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RIVERSIDE, Calif. (Feb. 5, 2015) -- The California Baptist University Career Center offers students the opportunity to prepare for the job search by offering mock interviews conducted by experienced professionals.

"It is important. You come to school for four years, and an interview is usually 45 minutes to an hour," said Mike Bishop, senior director at the Career Center. He said the goal of the Career Center is to focus on making those 45 to 60 minutes really count.

"You're never going to stop interviewing, so the fact that we have the resource to have as many as we want is totally invaluable," said Taylor Engbrecht, a senior marketing student.

As senior marketing student Trent Ward put it, "The most beneficial part of the process was being able to experience the real-life nerves and pressures of a live interview."

Participants are expected to dress professionally and bring a copy of their resume to the interview. The participant informs the interviewer of the type of job they are preparing for, then the interviewer acts as if he or she is interviewing the participant for that job.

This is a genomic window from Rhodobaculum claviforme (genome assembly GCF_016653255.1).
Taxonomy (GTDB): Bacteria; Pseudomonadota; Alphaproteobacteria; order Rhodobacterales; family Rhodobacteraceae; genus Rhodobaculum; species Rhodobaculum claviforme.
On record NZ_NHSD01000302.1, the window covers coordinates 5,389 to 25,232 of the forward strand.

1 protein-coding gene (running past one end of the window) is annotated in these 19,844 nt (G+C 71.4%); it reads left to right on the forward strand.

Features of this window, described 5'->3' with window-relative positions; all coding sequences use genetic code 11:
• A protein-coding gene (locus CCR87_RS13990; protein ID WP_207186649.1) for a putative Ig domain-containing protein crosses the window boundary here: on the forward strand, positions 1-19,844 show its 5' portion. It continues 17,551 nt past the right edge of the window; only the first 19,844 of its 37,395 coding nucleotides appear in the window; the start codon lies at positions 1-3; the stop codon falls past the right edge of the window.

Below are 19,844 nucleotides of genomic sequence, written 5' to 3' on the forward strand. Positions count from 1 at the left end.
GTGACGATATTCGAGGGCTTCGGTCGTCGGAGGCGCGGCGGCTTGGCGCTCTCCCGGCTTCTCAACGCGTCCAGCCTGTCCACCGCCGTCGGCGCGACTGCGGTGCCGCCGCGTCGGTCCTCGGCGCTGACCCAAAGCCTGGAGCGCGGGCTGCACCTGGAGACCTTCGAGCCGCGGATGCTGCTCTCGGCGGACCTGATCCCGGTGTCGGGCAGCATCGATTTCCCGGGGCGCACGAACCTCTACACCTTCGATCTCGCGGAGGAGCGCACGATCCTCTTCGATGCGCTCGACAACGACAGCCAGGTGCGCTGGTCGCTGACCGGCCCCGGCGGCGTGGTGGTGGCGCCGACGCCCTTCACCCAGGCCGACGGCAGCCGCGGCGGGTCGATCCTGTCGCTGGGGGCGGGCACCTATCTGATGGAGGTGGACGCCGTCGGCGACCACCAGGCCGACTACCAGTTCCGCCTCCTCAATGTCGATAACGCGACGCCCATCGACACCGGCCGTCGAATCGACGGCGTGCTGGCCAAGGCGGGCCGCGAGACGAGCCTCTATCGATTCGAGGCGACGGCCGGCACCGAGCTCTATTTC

"I heard it was intense, so I prepared," Engbrecht said.

The interview lasts about 25 minutes followed by another 25 minutes of critique. The interviewer gives tips on how to improve the participant's performance. Assistance in building a resume is also available.

 "Overall the feedback was an incredible tool, and it was a great eye-opener for what interviewing will be like in the professional world," Engbrecht said.

 "It is definitely an invaluable experience for anyone bold enough to take on the challenge," Ward said.

"This is an opportunity to come talk to those with life experience and who want to help students with practical experience," Bishop said.

The Career Center conducted about 160 mock interviews, mostly with seniors, during the fall semester. Bishop estimated that the Career Center will complete about 315 interviews over the course of the academic year. An interview can be scheduled by contacting the Career Center.

 "After every interview our students assess the process, and we have not heard any negative feedback yet," Bishop said. "The students are voicing that this is helpful, and we will continue to get their feedback so that we can continue to raise the bar."

 Story and photo by Matthew Biernat